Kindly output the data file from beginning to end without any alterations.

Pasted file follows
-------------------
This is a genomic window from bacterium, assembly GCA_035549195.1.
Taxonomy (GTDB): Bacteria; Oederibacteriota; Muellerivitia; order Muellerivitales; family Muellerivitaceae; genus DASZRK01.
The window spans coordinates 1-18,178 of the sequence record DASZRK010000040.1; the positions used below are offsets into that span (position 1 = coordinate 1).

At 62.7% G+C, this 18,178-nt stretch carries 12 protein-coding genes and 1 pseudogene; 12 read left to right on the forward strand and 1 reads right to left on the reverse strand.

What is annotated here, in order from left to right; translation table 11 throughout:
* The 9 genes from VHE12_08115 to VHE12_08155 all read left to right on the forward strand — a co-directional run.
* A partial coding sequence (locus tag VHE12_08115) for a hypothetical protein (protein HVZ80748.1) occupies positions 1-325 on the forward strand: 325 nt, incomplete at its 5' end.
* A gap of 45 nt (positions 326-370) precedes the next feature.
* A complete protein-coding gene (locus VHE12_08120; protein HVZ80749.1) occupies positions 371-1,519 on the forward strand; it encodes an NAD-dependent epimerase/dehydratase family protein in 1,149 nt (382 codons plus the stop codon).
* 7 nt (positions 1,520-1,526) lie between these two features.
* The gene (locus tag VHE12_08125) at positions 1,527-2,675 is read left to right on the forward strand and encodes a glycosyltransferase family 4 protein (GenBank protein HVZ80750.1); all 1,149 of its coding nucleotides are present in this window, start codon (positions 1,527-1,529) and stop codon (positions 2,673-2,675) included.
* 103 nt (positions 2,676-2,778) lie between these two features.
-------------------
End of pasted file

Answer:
This is a genomic window from bacterium, assembly GCA_035549195.1.
Taxonomy (GTDB): Bacteria; Oederibacteriota; Muellerivitia; order Muellerivitales; family Muellerivitaceae; genus DASZRK01.
The window spans coordinates 1-18,178 of the sequence record DASZRK010000040.1; the positions used below are offsets into that span (position 1 = coordinate 1).

At 62.7% G+C, this 18,178-nt stretch carries 12 protein-coding genes and 1 pseudogene; 12 read left to right on the forward strand and 1 reads right to left on the reverse strand.

What is annotated here, in order from left to right; translation table 11 throughout:
* The 9 genes from VHE12_08115 to VHE12_08155 all read left to right on the forward strand — a co-directional run.
* A partial coding sequence (locus tag VHE12_08115) for a hypothetical protein (protein HVZ80748.1) occupies positions 1-325 on the forward strand: 325 nt, incomplete at its 5' end.
* A gap of 45 nt (positions 326-370) precedes the next feature.
* A complete protein-coding gene (locus VHE12_08120; protein HVZ80749.1) occupies positions 371-1,519 on the forward strand; it encodes an NAD-dependent epimerase/dehydratase family protein in 1,149 nt (382 codons plus the stop codon).
* 7 nt (positions 1,520-1,526) lie between these two features.
* The gene (locus tag VHE12_08125) at positions 1,527-2,675 is read left to right on the forward strand and encodes a glycosyltransferase family 4 protein (GenBank protein HVZ80750.1); all 1,149 of its coding nucleotides are present in this window, start codon (positions 1,527-1,529) and stop codon (positions 2,673-2,675) included.
* 103 nt (positions 2,676-2,778) lie between these two features.